Researchers measure accuracy of silicon two-qubit operations


Friday, 17 May, 2019


Researchers measure accuracy of silicon two-qubit operations

Engineers from UNSW Sydney have successfully measured the fidelity — that is, the accuracy — of two-qubit logic operations in silicon for the first time, with highly promising results that are said to confirm the promise of silicon for quantum computing.

The research was carried out by a team led by Professor Andrew Dzurak, with experiments performed by PhD student Wister Huang and senior research fellow Dr Henry Yang. The results have been published in the journal Nature.

Quantum computers will have a wide range of important applications in the future — including finance, security and health care — thanks to their ability to perform complex calculations at great speeds, including solving problems that are simply beyond the ability of today’s computers. These quantum computations will be made up of one- and two-qubit operations, Prof Dzurak explained — but the accuracy of both operations needs to be very high.

“For most of those important applications, millions of qubits will be needed, and you’re going to have to correct quantum errors, even when they’re small,” he said.

“For error correction to be possible, the qubits themselves have to be very accurate in the first place — so it’s crucial to assess their fidelity.”

In 2015 Prof Dzurak’s team was the first to build a quantum logic gate in silicon, making calculations between two qubits of information possible — and thereby clearing a crucial hurdle to making silicon quantum computers a reality. A number of groups around the world have since demonstrated two-qubit gates in silicon, but the true accuracy of such a two-qubit gate was until now unknown.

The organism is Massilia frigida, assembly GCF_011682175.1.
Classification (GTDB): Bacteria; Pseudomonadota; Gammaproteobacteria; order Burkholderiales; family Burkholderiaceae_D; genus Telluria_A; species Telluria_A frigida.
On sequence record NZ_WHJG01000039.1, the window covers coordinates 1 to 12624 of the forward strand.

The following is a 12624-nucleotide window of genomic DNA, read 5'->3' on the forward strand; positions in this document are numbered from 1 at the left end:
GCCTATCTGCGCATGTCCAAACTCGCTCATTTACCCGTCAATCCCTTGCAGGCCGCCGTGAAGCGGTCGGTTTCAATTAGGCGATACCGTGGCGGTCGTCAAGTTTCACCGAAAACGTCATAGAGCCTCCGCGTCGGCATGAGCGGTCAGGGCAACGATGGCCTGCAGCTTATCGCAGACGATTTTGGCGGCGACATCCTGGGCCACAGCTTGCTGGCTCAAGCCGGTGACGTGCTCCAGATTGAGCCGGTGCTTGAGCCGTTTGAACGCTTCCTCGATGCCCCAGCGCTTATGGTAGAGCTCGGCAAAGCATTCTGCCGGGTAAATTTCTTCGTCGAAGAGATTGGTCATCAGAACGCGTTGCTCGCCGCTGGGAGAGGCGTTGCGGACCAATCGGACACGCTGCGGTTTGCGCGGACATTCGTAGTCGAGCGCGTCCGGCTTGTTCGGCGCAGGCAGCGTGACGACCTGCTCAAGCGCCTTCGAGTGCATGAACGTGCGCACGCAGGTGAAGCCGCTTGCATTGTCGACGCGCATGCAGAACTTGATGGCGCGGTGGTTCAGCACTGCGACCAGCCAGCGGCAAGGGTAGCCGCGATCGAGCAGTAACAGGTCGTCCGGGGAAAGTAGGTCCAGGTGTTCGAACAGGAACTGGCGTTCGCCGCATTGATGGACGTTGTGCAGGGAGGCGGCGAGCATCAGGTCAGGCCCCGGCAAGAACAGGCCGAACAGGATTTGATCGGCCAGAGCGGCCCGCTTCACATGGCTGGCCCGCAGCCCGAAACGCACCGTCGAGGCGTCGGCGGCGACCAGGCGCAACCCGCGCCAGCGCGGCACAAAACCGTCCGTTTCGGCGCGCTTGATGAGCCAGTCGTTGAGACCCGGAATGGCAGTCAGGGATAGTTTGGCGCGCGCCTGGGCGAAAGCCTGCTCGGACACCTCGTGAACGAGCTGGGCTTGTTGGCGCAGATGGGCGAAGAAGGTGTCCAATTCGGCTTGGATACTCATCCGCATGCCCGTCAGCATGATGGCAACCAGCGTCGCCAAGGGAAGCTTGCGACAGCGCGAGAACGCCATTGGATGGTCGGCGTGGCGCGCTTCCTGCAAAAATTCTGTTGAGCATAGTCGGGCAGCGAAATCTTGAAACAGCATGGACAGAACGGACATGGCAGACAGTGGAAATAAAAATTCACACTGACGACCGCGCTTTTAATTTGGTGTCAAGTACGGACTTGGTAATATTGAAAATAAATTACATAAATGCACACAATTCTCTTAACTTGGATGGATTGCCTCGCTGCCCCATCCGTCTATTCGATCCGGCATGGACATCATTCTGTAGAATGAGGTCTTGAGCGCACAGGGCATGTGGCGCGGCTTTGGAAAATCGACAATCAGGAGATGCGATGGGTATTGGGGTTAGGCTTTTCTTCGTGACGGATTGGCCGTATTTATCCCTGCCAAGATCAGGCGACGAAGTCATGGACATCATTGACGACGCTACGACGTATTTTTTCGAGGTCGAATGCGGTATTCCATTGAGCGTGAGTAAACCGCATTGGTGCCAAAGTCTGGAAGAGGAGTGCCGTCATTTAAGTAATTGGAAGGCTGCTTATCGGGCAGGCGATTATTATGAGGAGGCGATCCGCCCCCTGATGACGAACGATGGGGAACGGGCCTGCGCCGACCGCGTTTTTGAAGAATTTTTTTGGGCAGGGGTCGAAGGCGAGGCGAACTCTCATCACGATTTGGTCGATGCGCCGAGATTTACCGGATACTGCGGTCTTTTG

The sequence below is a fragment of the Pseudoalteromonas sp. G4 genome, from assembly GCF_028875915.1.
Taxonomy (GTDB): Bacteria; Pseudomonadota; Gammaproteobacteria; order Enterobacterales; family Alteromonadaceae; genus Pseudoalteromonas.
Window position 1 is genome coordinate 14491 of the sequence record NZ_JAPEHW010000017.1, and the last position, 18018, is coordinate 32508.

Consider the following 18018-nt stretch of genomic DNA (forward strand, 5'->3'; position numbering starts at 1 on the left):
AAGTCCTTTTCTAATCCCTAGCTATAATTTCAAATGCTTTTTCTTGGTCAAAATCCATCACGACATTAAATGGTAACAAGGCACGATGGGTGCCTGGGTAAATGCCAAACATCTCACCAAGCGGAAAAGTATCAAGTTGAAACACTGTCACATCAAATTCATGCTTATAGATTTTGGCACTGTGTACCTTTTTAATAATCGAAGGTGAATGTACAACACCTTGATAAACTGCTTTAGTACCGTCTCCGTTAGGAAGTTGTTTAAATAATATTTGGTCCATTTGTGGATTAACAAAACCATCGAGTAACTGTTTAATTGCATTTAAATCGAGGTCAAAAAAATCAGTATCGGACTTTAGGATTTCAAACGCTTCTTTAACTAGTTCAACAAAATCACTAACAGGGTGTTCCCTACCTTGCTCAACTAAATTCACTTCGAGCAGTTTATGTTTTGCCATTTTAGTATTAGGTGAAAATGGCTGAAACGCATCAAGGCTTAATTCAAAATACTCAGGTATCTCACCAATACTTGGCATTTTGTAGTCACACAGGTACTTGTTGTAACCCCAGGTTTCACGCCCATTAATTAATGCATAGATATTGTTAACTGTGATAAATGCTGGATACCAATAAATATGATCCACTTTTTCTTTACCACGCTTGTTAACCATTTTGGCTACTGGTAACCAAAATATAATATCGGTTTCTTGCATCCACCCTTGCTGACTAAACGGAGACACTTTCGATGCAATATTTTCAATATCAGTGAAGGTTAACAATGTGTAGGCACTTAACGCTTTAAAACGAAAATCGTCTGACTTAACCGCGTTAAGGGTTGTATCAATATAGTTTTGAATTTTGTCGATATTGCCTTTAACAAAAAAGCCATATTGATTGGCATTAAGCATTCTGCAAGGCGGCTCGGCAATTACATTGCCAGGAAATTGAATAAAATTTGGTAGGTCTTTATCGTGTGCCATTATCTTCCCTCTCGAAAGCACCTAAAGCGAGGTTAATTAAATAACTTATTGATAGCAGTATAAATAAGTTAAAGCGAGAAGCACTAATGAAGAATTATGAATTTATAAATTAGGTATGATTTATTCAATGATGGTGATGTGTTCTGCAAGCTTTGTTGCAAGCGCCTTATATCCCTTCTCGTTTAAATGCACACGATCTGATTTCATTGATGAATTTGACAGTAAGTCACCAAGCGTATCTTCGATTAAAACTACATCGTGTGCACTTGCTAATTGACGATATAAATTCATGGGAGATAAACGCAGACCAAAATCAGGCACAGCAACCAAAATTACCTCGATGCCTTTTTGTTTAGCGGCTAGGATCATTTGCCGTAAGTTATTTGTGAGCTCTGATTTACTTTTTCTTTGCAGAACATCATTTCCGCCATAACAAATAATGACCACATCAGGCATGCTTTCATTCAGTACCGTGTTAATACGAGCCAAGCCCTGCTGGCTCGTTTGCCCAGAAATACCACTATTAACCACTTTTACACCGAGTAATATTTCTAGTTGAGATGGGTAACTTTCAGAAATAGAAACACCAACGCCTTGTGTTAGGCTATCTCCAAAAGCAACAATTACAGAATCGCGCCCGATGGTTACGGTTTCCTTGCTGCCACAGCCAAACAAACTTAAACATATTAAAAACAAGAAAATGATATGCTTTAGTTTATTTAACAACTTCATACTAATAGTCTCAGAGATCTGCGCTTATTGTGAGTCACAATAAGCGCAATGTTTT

That all changed when Prof Dzurak and his team implemented and performed Clifford-based fidelity benchmarking — a technique that can assess qubit accuracy across all technology platforms — demonstrating an average two-qubit gate fidelity of 98%. As explained by Huang, “We achieved such a high fidelity by characterising and mitigating primary error sources, thus improving gate fidelities to the point where randomised benchmarking sequences of significant length — more than 50 gate operations — could be performed on our two-qubit device.”

The researchers say the study is further proof that silicon as a technology platform is ideal for scaling up to the large numbers of qubits needed for universal quantum computing. Given that silicon has been at the heart of the global computer industry for almost 60 years, its properties are already well understood and existing silicon chip production facilities can readily adapt to the technology.

“If our fidelity value had been too low, it would have meant serious problems for the future of silicon quantum computing,” Prof Dzurak said. “The fact that it is near 99% puts it in the ballpark we need, and there are excellent prospects for further improvement.

“We think that we’ll achieve significantly higher fidelities in the near future, opening the path to full-scale, fault-tolerant quantum computation. We’re now on the verge of a two-qubit accuracy that’s high enough for quantum error correction.”

In another recent breakthrough — published in the journal Nature Electronics — the same team achieved the record for the world’s most accurate one-qubit gate in a silicon quantum dot, with a remarkable fidelity of 99.96%. According to UNSW Dean of Engineering Professor Mark Hoffman, the team is clearly in the process of taking quantum computing across the threshold from the theoretical to the real.

“Quantum computing is this century’s space race — and Sydney is leading the charge,” Prof Hoffman said.

“This [latest] milestone is another step towards realising a large-scale quantum computer — and it reinforces the fact that silicon is an extremely attractive approach that we believe will get UNSW there first.”

Image caption: Wister Huang, Professor Andrew Dzurak and Dr Henry Yang.

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